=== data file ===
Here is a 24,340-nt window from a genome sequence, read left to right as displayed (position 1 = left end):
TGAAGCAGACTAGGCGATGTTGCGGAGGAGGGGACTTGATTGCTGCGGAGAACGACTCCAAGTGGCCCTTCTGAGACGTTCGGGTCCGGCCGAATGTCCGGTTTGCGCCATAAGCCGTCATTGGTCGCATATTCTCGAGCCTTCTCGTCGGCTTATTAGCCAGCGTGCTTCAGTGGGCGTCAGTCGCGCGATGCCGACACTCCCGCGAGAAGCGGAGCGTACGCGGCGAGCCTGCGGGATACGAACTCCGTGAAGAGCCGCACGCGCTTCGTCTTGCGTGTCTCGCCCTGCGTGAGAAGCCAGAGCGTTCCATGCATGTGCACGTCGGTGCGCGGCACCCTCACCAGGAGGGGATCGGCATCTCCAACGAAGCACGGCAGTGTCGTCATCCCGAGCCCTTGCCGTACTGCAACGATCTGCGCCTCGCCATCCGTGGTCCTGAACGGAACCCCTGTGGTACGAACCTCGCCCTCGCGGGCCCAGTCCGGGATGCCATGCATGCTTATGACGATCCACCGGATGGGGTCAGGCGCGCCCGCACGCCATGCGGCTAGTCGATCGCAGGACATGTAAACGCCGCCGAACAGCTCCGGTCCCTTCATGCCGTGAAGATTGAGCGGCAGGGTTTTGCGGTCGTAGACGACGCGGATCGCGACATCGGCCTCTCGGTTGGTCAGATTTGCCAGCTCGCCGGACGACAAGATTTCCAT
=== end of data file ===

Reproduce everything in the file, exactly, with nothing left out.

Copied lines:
Here is a 24,340-nt window from a genome sequence, read left to right as displayed (position 1 = left end):
TGAAGCAGACTAGGCGATGTTGCGGAGGAGGGGACTTGATTGCTGCGGAGAACGACTCCAAGTGGCCCTTCTGAGACGTTCGGGTCCGGCCGAATGTCCGGTTTGCGCCATAAGCCGTCATTGGTCGCATATTCTCGAGCCTTCTCGTCGGCTTATTAGCCAGCGTGCTTCAGTGGGCGTCAGTCGCGCGATGCCGACACTCCCGCGAGAAGCGGAGCGTACGCGGCGAGCCTGCGGGATACGAACTCCGTGAAGAGCCGCACGCGCTTCGTCTTGCGTGTCTCGCCCTGCGTGAGAAGCCAGAGCGTTCCATGCATGTGCACGTCGGTGCGCGGCACCCTCACCAGGAGGGGATCGGCATCTCCAACGAAGCACGGCAGTGTCGTCATCCCGAGCCCTTGCCGTACTGCAACGATCTGCGCCTCGCCATCCGTGGTCCTGAACGGAACCCCTGTGGTACGAACCTCGCCCTCGCGGGCCCAGTCCGGGATGCCATGCATGCTTATGACGATCCACCGGATGGGGTCAGGCGCGCCCGCACGCCATGCGGCTAGTCGATCGCAGGACATGTAAACGCCGCCGAACAGCTCCGGTCCCTTCATGCCGTGAAGATTGAGCGGCAGGGTTTTGCGGTCGTAGACGACGCGGATCGCGACATCGGCCTCTCGGTTGGTCAGATTTGCCAGCTCGCCGGACGACAAGATTTCCAT